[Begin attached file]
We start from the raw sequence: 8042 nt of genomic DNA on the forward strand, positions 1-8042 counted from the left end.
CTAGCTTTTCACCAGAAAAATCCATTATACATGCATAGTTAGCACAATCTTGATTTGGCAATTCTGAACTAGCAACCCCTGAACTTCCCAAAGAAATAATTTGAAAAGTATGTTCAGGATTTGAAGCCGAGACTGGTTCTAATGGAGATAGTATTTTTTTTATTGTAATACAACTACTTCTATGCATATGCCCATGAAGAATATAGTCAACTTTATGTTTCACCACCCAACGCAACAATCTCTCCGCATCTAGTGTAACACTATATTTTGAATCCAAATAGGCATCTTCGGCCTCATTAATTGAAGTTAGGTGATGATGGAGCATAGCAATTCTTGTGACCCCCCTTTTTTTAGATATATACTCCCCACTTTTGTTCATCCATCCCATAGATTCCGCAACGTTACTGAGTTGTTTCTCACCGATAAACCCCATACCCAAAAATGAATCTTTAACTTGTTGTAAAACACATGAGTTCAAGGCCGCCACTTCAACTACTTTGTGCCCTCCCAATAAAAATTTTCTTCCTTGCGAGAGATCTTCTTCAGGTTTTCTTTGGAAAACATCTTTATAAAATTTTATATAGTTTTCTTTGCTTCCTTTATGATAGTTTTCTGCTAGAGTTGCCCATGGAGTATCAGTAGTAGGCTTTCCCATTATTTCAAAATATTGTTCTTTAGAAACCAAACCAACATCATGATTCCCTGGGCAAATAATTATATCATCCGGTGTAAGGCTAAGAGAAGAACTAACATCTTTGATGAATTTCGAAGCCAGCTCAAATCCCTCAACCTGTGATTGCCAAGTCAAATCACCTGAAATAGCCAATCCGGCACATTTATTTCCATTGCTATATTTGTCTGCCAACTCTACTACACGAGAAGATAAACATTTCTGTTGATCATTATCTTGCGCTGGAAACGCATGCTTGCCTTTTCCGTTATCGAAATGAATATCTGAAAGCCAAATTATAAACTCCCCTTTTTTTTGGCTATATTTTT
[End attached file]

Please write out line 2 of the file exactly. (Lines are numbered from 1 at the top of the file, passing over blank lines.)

CTAGCTTTTCACCAGAAAAATCCATTATACATGCATAGTTAGCACAATCTTGATTTGGCAATTCTGAACTAGCAACCCCTGAACTTCCCAAAGAAATAATTTGAAAAGTATGTTCAGGATTTGAAGCCGAGACTGGTTCTAATGGAGATAGTATTTTTTTTATTGTAATACAACTACTTCTATGCATATGCCCATGAAGAATATAGTCAACTTTATGTTTCACCACCCAACGCAACAATCTCTCCGCATCTAGTGTAACACTATATTTTGAATCCAAATAGGCATCTTCGGCCTCATTAATTGAAGTTAGGTGATGATGGAGCATAGCAATTCTTGTGACCCCCCTTTTTTTAGATATATACTCCCCACTTTTGTTCATCCATCCCATAGATTCCGCAACGTTACTGAGTTGTTTCTCACCGATAAACCCCATACCCAAAAATGAATCTTTAACTTGTTGTAAAACACATGAGTTCAAGGCCGCCACTTCAACTACTTTGTGCCCTCCCAATAAAAATTTTCTTCCTTGCGAGAGATCTTCTTCAGGTTTTCTTTGGAAAACATCTTTATAAAATTTTATATAGTTTTCTTTGCTTCCTTTATGATAGTTTTCTGCTAGAGTTGCCCATGGAGTATCAGTAGTAGGCTTTCCCATTATTTCAAAATATTGTTCTTTAGAAACCAAACCAACATCATGATTCCCTGGGCAAATAATTATATCATCCGGTGTAAGGCTAAGAGAAGAACTAACATCTTTGATGAATTTCGAAGCCAGCTCAAATCCCTCAACCTGTGATTGCCAAGTCAAATCACCTGAAATAGCCAATCCGGCACATTTATTTCCATTGCTATATTTGTCTGCCAACTCTACTACACGAGAAGATAAACATTTCTGTTGATCATTATCTTGCGCTGGAAACGCATGCTTGCCTTTTCCGTTATCGAAATGAATATCTGAAAGCCAAATTATAAACTCCCCTTTTTTTTGGCTATATTTTT